news:aj3nh1dji68fhiudtlb7kou7a0mpdiagef@4ax.com...
> On Sun, 4 Sep 2005 18:43:40 -0500, "Vanguard"
> <vanguard.code@comcastNIX.net>
> wrote:
>
> Well that was totally confusing till I got to this. Actually the
> connection
> says connected. Where all but my 2 modem connections were either
> connected or
> disconnected. Which is where the confusion is. If there's a 1394
> connected @
> 400 bps. I'd sure like to see some of that speed.
>
> I disabled it and it now shows disabled.
> something above about them having a 'The shop used the Firewire port
> because
> they had a Firewire hub, switch, or broadband modem'
>
> In the back of my machine it was just a wire. And when I asked could I
> get DSL
> by plugging in that wire, they said I could if I had roadrunner.
> Roadrunner,
> far as I know is an ISP. What would that have to do with plugging a
> wire into
> my machine bypassing the modem ?


You won't get any of that 400Mbps bandwidth for anything unless you
actually have a broadband device (cable or DSL modem) that also has a
Firewire port so you can connect it to your Firewire port. Just having
port gives you nothing unless you attach a device to it.

The shop meant that they thought RoadRunner provided cable or DSL modems
that had Firewire ports. Okay, but the only way you will get that
bandwidth is for your other local hosts on your own intranetwork
(internal network) that are also connected using: (1) Firewire; or, (2)
gigabit NICs (network interface cards).

Most computers have NICs. These are network interface cards, usually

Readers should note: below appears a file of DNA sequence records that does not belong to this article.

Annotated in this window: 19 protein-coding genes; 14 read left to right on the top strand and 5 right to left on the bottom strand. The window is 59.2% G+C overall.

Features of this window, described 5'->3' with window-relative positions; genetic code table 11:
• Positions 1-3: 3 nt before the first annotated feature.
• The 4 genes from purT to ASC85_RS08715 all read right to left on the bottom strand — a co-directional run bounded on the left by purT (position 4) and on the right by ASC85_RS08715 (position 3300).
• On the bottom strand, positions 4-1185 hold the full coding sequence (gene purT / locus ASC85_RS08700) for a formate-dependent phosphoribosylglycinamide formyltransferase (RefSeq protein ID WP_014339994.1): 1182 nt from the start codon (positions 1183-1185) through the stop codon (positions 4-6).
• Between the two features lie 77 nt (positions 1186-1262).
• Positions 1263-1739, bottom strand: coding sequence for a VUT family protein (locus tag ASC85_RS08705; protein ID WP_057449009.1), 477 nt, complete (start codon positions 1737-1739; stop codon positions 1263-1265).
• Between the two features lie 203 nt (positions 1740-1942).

supporting Ethernet for a LAN connection to an intranetwork. It might
not be a card but instead a controller chip on your motherboard. You
have an RJ-45 port on the back of your computer for the NIC that
connects it to your internal network (and everything on the LAN-side of
your cable/DSL modem is your intranetwork). Most computers only come
with 10/100Mb NICs; that is, they can support 10Mbps or 100Mbps and will
negotiate to the higher speed if whatever they are connected to will
permit that higher speed. So you probably will only get 100Mbps
bandwidth between the hosts in your own intranetwork. There are
1000Mbps (gigabit) NICs but they aren't common yet.

Okay, so maybe you get to communicate at 100Mbps between your local
hosts. Actually you won't get 100Mbps but why is too technical for you
and you don't really care. You will NOT get that speed for your
Internet connection. The cable or DSL provider might give you 1Mbps,
3Mbps, 4Mbps, or even 6Mbps bandwidth which is less than a tenth of your
internal bandwidth with that 100Mbps NIC. USB 1.0 only gave you 11Mpbs
and even that is faster than what your broadband ISP gives you for